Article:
December 19, 2010

Tracks and trails

Pigeon tracks - magpies' long tails
would leave a drag mark
Last night I watched two young foxes tussling and playing in the snow. It was late, the common was deserted and unlit and had the ground not been white I wouldn't have seen them. That's probably what they were banking on; they let me get quite close, probably assuming themselves to be an invisible as ever. They nosed the snow carefully; one dug away at it with his front paws for a moment, then froze, intent. But no kill. The other followed a scent trail, head down, into the trees.

Cat, dog and people prints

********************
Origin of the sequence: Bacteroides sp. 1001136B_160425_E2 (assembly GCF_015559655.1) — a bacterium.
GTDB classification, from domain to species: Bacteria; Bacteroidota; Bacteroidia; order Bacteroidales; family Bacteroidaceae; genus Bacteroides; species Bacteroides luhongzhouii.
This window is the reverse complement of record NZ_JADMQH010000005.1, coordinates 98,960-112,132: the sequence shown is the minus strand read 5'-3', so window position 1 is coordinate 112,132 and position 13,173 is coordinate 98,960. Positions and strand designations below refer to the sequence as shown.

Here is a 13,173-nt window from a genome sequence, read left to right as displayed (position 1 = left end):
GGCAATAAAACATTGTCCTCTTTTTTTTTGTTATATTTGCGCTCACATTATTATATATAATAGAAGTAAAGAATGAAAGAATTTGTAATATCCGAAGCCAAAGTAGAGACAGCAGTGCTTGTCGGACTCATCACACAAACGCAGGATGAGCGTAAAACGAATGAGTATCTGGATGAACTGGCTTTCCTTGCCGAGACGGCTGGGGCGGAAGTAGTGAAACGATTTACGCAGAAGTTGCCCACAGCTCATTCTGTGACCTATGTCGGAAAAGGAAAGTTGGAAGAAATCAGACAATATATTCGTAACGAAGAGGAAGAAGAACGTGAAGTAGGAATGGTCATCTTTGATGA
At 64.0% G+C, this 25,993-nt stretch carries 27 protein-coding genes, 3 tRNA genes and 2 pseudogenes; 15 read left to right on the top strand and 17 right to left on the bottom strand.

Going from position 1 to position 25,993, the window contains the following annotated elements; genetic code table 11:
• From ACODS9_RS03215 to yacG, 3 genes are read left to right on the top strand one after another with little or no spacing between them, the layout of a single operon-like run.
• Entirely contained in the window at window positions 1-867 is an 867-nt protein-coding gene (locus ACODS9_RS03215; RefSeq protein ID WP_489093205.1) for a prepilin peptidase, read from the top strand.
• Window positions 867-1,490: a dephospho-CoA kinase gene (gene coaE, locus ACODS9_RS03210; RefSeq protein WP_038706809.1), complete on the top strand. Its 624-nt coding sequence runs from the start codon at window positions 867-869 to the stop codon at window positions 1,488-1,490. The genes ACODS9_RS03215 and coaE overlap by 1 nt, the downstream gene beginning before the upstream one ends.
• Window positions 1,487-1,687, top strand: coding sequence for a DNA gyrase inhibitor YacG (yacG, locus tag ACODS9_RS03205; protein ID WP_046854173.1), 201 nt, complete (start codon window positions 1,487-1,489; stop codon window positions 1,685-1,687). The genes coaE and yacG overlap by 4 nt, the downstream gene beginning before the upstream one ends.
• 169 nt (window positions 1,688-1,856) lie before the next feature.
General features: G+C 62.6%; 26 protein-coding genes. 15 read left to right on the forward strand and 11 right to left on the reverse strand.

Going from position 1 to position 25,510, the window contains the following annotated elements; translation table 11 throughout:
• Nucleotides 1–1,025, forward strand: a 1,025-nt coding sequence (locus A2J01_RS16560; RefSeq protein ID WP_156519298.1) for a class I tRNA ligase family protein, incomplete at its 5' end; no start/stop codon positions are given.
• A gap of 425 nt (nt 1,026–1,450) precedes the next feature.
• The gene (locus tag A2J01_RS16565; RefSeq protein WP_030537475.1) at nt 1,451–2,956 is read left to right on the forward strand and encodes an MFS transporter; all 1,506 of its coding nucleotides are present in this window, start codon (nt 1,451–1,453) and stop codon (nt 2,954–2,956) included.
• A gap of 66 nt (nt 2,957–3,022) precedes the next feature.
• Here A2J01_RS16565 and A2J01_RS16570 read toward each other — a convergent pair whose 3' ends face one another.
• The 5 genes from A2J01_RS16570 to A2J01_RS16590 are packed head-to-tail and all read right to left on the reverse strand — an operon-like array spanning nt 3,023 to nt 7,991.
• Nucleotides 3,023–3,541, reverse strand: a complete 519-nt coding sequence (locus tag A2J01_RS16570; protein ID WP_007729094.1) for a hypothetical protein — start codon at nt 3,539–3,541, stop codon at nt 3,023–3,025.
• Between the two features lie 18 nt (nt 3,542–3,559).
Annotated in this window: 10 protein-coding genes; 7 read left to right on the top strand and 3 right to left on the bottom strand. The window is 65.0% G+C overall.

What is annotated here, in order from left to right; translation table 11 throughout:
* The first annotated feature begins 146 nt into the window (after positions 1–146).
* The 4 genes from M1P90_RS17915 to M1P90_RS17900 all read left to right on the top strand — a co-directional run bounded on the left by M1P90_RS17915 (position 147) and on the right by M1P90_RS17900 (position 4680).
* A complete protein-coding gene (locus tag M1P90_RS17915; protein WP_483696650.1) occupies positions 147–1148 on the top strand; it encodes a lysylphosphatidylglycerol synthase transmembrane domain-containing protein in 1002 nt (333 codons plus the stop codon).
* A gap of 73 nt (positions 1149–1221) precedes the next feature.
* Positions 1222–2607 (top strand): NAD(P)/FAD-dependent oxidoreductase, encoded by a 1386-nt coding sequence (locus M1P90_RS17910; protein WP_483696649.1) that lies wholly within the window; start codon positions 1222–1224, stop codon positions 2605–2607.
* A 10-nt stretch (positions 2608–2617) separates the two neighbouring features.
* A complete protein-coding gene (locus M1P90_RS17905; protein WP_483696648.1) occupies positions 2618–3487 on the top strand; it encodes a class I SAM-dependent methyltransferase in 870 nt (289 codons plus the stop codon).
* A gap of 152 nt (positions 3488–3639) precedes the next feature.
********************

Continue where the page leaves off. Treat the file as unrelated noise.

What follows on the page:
The snow holds scents for longer, so that a trail of footprints is even more vivid to a fox's nose than to its eye. It's the same with my dog; she is distracted, enraptured, by the web of smells around her when I walk her in the snow. For us the clues it gives up are purely visual: the small, neat prints of a cat, the oval pads of a fox, the right-left-right of birds like magpies and pigeons or the hopping marks of a blackbird.

Under the insulating blanket, life goes on. Voles and shrews make little paths between their burrows and winter food stores, or simply to get around and hunt: grass or ground underfoot, snow above. If it lies for any length of time the ghostly runs can sometimes be discerned, for a day or two, when it melts.